0 Government says fighting tree pests 'absolute priority'

ashEnvironment Secretary Owen Paterson told delegates at the inaugural National Forestry Stakeholder Forum yesterday that he had made addressing tree pests and diseases an 'absolute strategic priority'.

Ash dieback is just one of a number of deadly diseases that threaten the UK's native trees.

Acute Oak Decline and Oak Processionary Moth are two pests and diseases currently affecting Britain's trees.

The CLA has welcomed the Government's focus on fighting tree disease in response to the ash dieback disaster.

"We are extremely pleased Mr Paterson has shown his determination to tackle tree disease and look forward to seeing this in action" said CLA President Harry Cotterell.

"He confirmed he is to divert resources from other areas of Defra to ensure tree health and protection is given the priority it deserves."

A report has said job cuts are threatening Britain's ability to combat new diseases of trees and crops.

An 'Audit of Plant Pathology Education and Training in the UK ', published by the British Society for Plant Pathology (BSPP), reports a serious decline in teaching and research on plant diseases in British universities and colleges.

Plant pathology has been lost completely or greatly reduced at 11 universities and colleges while fewer than half the institutions which teach biology, agriculture or forestry offer courses in plant pathology.

Professor James Brown, President of the British Society of Plant Pathology, said: "These job losses are severe. Britain is not producing graduates with the expertise needed to identify and control plant diseases in our farms and woodlands. One of the most worrying finding is the decline in practical training in plant pathology', Professor Brown said. 'Only one in seven universities now provide practical classes which give students hands-on experience of plant disease.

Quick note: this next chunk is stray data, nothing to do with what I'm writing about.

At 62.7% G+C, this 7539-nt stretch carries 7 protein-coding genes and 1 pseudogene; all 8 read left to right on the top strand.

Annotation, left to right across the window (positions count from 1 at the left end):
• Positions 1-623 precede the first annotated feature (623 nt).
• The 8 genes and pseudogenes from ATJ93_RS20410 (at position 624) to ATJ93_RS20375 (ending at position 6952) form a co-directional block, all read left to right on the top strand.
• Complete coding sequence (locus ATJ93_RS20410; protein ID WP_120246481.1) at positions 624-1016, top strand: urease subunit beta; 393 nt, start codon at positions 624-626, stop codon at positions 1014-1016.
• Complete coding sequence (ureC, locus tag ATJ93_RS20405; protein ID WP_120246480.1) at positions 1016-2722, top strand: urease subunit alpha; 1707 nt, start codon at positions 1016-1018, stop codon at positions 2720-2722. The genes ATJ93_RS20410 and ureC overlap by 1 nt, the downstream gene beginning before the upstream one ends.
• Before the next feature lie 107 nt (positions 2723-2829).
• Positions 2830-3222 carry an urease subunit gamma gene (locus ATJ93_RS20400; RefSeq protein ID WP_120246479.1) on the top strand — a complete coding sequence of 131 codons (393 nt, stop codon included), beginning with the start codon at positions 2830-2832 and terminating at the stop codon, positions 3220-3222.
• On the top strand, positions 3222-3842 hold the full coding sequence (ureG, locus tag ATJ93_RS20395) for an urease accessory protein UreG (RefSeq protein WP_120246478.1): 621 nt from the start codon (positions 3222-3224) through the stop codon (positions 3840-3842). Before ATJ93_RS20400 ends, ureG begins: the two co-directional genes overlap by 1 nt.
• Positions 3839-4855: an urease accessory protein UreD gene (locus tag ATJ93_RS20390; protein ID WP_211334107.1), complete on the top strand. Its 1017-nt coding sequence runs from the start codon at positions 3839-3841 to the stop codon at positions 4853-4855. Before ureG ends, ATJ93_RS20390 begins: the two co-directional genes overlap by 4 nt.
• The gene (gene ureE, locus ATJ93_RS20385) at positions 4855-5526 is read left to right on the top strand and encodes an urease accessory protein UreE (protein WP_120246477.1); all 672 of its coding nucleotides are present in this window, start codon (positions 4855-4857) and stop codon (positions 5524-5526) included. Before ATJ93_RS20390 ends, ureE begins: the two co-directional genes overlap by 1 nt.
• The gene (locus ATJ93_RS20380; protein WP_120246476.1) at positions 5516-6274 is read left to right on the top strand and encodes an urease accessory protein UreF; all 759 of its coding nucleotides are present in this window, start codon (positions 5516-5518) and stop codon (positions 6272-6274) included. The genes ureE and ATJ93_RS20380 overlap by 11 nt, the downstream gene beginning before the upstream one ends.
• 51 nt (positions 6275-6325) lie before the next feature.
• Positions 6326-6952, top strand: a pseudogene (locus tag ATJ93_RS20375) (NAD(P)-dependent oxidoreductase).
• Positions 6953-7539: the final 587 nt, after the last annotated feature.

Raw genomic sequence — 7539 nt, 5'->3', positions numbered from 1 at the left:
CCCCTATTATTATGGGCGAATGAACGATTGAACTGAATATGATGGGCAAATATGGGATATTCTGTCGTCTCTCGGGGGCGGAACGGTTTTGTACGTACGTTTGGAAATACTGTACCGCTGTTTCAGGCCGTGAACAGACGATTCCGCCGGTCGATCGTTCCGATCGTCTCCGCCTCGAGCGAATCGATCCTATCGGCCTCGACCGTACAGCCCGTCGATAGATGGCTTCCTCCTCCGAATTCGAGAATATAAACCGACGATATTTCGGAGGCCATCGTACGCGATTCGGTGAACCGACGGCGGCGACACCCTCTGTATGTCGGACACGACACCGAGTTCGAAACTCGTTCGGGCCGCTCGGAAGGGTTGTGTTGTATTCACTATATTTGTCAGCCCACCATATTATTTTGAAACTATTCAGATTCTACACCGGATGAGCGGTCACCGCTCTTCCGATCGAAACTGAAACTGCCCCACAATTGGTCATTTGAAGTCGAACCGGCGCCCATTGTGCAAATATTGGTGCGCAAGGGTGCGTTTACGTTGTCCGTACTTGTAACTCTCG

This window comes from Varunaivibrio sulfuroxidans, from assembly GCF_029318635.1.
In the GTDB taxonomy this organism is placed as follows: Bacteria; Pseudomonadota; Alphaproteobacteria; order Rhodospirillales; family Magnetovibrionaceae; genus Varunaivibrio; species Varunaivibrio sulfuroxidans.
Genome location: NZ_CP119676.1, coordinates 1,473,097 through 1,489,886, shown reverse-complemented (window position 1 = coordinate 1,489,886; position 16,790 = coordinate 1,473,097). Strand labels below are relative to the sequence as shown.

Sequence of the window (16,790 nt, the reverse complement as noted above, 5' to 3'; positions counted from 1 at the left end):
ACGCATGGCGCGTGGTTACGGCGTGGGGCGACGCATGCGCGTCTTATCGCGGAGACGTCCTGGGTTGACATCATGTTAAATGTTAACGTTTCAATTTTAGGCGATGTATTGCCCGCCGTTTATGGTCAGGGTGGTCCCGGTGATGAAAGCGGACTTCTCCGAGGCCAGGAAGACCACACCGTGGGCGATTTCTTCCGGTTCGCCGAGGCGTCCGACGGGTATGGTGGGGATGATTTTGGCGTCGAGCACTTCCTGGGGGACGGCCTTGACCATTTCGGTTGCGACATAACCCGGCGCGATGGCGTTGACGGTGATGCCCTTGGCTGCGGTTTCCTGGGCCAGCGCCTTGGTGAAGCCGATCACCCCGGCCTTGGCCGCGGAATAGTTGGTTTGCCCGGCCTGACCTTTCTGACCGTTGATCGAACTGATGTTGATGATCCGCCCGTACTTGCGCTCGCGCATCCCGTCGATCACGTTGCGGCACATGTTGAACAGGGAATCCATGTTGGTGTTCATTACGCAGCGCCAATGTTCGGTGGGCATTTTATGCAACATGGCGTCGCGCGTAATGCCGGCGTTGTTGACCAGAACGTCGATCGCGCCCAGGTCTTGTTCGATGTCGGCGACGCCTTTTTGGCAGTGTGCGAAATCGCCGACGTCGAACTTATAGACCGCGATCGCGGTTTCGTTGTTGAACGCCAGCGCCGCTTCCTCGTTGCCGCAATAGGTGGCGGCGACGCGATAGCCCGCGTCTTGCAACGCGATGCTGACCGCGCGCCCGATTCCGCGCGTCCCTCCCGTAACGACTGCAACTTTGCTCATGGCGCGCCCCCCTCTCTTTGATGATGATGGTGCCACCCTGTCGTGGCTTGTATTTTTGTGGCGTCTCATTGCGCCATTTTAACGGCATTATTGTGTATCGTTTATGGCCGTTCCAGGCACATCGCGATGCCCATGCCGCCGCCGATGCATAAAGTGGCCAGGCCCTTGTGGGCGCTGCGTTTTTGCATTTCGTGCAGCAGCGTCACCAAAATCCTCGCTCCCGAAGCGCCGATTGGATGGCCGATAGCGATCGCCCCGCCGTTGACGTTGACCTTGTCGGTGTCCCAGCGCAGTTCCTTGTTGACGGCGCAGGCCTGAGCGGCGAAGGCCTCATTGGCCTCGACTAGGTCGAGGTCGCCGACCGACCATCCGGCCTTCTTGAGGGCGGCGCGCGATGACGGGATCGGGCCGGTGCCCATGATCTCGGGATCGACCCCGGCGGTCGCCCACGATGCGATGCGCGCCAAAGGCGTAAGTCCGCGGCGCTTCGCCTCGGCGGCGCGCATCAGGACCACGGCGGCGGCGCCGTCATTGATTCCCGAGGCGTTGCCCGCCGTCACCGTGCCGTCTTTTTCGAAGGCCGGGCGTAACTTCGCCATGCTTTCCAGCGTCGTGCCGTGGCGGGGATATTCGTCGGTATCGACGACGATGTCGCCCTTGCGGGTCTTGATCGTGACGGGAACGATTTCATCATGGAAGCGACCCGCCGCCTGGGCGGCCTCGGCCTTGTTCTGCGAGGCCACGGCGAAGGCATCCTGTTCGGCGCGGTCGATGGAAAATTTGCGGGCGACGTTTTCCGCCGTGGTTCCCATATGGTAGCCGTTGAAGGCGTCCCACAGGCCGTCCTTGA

"The appearance of ash dieback in British woodlands should be a wake-up call to the government and industry. New diseases threaten our woodlands and our food crops. Plant pathology education in Britain needs to be revived, to reverse the decline in expertise and to give farmers and foresters better ways of controlling these diseases."

The plant pathology audit finds that British universities have appointed very few plant pathologists in the last 20 years. Many of those who remain are aged over 50. The report attributes the loss of expertise to a shift towards subjects which bring more short-term income into universities.

The report says the position has worsened recently. There has been a long-term decline in plant pathology in many universities but there are now concerns about the long-term viability of the subject in Britain because of the loss of large numbers of plant pathology lecturers at Warwick University and Imperial College, London.

"We hope Mr Paterson accepts our offer to be part of the Tree Health Taskforce chaired by the Government's Chief Scientist, Professor Ian Boyd" Cotterell.

"We urge everyone to look out for symptoms of ash dieback but also to check trees for other signs of disease such as Acute Oak Decline and Oak Processionary Moth. There are many tree pests and diseases that could spread rapidly and threaten the future of our forests even further."

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